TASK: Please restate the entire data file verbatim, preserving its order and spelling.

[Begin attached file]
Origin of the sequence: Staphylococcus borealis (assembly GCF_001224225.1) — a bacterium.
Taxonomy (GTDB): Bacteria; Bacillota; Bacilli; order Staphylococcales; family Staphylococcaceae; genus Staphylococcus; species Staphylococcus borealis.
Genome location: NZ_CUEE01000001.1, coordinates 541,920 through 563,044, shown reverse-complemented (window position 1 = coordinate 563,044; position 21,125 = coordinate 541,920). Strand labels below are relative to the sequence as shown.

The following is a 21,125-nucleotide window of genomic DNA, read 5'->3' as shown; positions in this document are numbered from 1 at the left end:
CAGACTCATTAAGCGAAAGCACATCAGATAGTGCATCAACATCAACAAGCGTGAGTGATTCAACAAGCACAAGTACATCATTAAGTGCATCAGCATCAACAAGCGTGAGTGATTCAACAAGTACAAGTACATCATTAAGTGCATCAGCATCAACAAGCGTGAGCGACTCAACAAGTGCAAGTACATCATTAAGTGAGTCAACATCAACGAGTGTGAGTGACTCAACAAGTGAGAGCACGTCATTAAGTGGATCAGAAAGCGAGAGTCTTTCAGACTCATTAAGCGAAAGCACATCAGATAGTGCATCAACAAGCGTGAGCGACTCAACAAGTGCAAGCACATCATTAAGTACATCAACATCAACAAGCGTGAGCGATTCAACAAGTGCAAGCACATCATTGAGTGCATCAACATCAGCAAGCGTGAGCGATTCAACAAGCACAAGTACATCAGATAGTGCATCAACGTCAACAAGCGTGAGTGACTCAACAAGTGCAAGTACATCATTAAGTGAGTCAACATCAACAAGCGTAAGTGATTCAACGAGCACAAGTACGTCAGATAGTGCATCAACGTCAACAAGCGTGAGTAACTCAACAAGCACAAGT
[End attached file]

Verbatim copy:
Origin of the sequence: Staphylococcus borealis (assembly GCF_001224225.1) — a bacterium.
Taxonomy (GTDB): Bacteria; Bacillota; Bacilli; order Staphylococcales; family Staphylococcaceae; genus Staphylococcus; species Staphylococcus borealis.
Genome location: NZ_CUEE01000001.1, coordinates 541,920 through 563,044, shown reverse-complemented (window position 1 = coordinate 563,044; position 21,125 = coordinate 541,920). Strand labels below are relative to the sequence as shown.

The following is a 21,125-nucleotide window of genomic DNA, read 5'->3' as shown; positions in this document are numbered from 1 at the left end:
CAGACTCATTAAGCGAAAGCACATCAGATAGTGCATCAACATCAACAAGCGTGAGTGATTCAACAAGCACAAGTACATCATTAAGTGCATCAGCATCAACAAGCGTGAGTGATTCAACAAGTACAAGTACATCATTAAGTGCATCAGCATCAACAAGCGTGAGCGACTCAACAAGTGCAAGTACATCATTAAGTGAGTCAACATCAACGAGTGTGAGTGACTCAACAAGTGAGAGCACGTCATTAAGTGGATCAGAAAGCGAGAGTCTTTCAGACTCATTAAGCGAAAGCACATCAGATAGTGCATCAACAAGCGTGAGCGACTCAACAAGTGCAAGCACATCATTAAGTACATCAACATCAACAAGCGTGAGCGATTCAACAAGTGCAAGCACATCATTGAGTGCATCAACATCAGCAAGCGTGAGCGATTCAACAAGCACAAGTACATCAGATAGTGCATCAACGTCAACAAGCGTGAGTGACTCAACAAGTGCAAGTACATCATTAAGTGAGTCAACATCAACAAGCGTAAGTGATTCAACGAGCACAAGTACGTCAGATAGTGCATCAACGTCAACAAGCGTGAGTAACTCAACAAGCACAAGT